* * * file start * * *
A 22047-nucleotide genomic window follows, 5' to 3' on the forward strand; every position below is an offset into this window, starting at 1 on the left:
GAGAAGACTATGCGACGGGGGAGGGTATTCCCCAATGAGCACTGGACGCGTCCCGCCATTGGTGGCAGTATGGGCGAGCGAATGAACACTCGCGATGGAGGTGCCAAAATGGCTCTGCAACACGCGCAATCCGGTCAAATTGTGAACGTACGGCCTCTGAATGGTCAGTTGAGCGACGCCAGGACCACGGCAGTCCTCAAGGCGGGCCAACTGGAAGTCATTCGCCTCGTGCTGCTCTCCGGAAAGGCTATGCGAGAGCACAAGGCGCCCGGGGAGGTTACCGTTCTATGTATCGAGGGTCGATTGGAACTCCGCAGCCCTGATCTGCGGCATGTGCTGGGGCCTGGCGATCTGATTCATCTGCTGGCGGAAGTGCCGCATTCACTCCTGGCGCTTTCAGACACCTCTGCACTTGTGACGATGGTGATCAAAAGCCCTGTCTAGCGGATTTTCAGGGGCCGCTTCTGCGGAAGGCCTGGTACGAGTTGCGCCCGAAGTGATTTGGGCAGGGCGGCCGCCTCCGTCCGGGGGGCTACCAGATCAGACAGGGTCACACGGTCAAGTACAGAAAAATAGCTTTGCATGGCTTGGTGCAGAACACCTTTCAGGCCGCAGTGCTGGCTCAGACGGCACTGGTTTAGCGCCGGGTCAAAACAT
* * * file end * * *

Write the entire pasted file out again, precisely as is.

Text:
A 22047-nucleotide genomic window follows, 5' to 3' on the forward strand; every position below is an offset into this window, starting at 1 on the left:
GAGAAGACTATGCGACGGGGGAGGGTATTCCCCAATGAGCACTGGACGCGTCCCGCCATTGGTGGCAGTATGGGCGAGCGAATGAACACTCGCGATGGAGGTGCCAAAATGGCTCTGCAACACGCGCAATCCGGTCAAATTGTGAACGTACGGCCTCTGAATGGTCAGTTGAGCGACGCCAGGACCACGGCAGTCCTCAAGGCGGGCCAACTGGAAGTCATTCGCCTCGTGCTGCTCTCCGGAAAGGCTATGCGAGAGCACAAGGCGCCCGGGGAGGTTACCGTTCTATGTATCGAGGGTCGATTGGAACTCCGCAGCCCTGATCTGCGGCATGTGCTGGGGCCTGGCGATCTGATTCATCTGCTGGCGGAAGTGCCGCATTCACTCCTGGCGCTTTCAGACACCTCTGCACTTGTGACGATGGTGATCAAAAGCCCTGTCTAGCGGATTTTCAGGGGCCGCTTCTGCGGAAGGCCTGGTACGAGTTGCGCCCGAAGTGATTTGGGCAGGGCGGCCGCCTCCGTCCGGGGGGCTACCAGATCAGACAGGGTCACACGGTCAAGTACAGAAAAATAGCTTTGCATGGCTTGGTGCAGAACACCTTTCAGGCCGCAGTGCTGGCTCAGACGGCACTGGTTTAGCGCCGGGTCAAAACAT